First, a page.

Overall, 35% in the poll say they'd like President Donald Trump and the Republicans in Congress to give up their plans
for repealing and replacing Obamacare, up from 23% who said the same in a March survey.
A majority still favor some form of repeal (34% would prefer repeal with replacement at the same time, and 18% favor repeal regardless of whether the law is replaced at the same time). The share in favor of repeal without replacement has held roughly steady since March; it remains the least popular option.
But public preferences are shifting away from repealing the law and enacting replacements concurrently (down from 59% in March), and more now say they're unsure how they want Republican leaders to proceed (13% say so in the new poll).
Increases in support for abandoning repeal have come largely among groups that aren't central to the GOP's base: Younger adults, non-whites and those with lower incomes have become notably more supportive of leaving the ACA as is.
On the growing uncertainty, the percentage of respondents in a poll who say they don't know how they feel about an issue is often related more to the methodology and administration of the survey than to real uncertainty about an issue, however, given the real-life uncertainty about the Senate's plan to replace the ACA while the poll was in the field, in this case, it's possible there's been a meaningful increase in unknown feelings about the law itself.
The poll also finds that with several failed efforts at repealing and replacing the bill in the rear view mirror, about half think it's likely the President and Republicans in Congress will ultimately be able to reach a deal to repeal and replace Obamacare. That's down from 58% who felt it was likely in an April CNN/ORC survey, but remains above the share who say it's unlikely the ACA will be repealed and replaced (41%).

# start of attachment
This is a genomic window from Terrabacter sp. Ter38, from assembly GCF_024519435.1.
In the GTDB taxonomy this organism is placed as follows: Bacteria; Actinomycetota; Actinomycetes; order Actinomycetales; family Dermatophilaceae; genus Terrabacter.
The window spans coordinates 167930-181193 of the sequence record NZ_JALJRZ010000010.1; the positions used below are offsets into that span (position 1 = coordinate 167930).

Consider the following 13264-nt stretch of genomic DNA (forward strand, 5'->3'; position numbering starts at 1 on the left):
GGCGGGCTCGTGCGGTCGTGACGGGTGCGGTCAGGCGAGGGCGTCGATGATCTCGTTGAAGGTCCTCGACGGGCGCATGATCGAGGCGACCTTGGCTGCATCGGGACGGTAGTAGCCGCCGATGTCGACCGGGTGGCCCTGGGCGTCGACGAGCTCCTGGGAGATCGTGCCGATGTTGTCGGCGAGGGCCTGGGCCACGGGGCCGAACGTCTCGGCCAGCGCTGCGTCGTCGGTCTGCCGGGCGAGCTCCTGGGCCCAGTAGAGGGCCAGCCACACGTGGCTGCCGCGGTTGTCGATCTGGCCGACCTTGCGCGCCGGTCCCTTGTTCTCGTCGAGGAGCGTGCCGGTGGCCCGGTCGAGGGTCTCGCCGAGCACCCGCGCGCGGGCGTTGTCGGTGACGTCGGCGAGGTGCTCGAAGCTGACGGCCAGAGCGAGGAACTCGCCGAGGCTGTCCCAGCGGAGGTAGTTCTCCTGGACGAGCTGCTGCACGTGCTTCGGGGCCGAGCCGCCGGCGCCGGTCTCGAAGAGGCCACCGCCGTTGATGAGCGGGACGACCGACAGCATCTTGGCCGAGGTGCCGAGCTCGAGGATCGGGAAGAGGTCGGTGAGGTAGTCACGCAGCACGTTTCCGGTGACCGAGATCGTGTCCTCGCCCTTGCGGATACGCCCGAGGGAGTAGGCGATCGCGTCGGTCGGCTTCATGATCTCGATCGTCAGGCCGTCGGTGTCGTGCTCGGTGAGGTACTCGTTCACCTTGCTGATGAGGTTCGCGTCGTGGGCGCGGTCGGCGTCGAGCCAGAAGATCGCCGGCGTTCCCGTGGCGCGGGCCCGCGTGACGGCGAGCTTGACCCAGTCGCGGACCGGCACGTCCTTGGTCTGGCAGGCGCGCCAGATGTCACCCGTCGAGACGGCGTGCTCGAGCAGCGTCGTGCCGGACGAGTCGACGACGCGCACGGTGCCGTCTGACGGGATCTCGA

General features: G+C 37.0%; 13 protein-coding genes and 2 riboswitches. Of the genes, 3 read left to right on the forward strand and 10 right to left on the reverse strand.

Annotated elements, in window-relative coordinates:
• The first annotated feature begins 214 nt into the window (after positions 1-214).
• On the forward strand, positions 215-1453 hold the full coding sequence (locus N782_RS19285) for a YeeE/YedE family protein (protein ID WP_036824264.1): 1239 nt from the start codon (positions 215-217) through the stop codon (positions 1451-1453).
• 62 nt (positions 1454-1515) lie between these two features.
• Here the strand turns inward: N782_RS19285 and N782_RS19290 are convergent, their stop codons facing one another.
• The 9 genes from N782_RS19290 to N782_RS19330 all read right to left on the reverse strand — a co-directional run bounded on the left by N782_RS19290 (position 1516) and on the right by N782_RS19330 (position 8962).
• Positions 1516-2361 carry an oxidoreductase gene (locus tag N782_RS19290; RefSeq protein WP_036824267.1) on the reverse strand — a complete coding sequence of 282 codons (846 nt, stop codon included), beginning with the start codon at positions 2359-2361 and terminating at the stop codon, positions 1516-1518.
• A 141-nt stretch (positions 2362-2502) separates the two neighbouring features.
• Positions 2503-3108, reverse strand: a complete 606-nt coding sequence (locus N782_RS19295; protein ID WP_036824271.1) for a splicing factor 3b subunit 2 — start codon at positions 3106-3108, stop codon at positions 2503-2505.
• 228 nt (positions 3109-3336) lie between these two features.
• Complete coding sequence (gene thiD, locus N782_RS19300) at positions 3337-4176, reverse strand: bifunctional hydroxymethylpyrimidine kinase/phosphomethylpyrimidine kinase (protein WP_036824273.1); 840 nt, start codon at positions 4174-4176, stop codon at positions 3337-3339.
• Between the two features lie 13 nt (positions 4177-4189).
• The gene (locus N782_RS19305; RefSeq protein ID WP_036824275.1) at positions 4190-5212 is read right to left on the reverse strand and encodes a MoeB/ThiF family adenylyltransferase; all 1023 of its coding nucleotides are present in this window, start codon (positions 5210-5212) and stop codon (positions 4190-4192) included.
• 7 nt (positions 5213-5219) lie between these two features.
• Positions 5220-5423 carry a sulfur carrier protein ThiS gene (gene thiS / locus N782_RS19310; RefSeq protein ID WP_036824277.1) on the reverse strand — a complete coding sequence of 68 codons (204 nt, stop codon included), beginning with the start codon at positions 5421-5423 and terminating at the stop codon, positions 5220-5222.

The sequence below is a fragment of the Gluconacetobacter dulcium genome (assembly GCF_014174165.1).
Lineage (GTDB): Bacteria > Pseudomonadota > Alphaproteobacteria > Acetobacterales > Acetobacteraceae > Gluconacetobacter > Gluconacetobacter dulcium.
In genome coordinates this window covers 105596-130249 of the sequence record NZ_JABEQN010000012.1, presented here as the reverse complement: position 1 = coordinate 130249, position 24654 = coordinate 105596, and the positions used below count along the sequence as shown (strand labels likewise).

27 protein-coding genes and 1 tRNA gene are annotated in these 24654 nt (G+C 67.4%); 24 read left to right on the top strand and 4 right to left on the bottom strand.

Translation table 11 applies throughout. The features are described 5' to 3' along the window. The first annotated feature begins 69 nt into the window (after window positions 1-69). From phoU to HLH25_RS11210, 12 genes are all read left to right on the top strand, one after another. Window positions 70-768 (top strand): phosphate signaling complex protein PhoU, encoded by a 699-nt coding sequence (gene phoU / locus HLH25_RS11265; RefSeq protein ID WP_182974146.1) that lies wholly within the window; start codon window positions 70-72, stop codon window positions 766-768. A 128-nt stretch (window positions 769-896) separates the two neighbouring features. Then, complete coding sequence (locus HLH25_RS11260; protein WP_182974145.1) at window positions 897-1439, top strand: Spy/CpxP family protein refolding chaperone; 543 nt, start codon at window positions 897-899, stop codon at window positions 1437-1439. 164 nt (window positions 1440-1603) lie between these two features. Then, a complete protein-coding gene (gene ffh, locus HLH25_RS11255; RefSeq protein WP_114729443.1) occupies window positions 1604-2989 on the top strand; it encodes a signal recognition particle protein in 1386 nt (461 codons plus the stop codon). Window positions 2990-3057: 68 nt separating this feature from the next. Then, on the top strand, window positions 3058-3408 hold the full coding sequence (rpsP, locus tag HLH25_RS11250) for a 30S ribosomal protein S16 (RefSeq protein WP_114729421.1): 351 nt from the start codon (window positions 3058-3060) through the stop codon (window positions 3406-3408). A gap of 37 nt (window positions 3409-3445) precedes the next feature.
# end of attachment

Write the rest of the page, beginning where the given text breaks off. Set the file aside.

Republicans themselves remain optimistic that their party's leaders in the White House and Congress will be able to come together to achieve this long-standing goal, 78% say it's very or somewhat likely to happen, but less than half of independents or Democrats agree.
Overall, almost eight in 10 in the new poll say they'd like Republicans in Congress to try to work with Democrats to pass a health care bill that has bipartisan support (77% say so). Just 12% favor continuing to try to pass a bill that only has GOP backing. Even among Republicans, only about a quarter favor an approach that only has the backing of Republican lawmakers.
Interviewing for the CNN poll conducted by SSRS was completed July 14-18 among a random national sample of 1,019 adults. The survey included 405 respondents reached on landline telephones and 614 reached on cellphones. The margin of sampling error for the full sample is plus or minus 3.7 percentage points.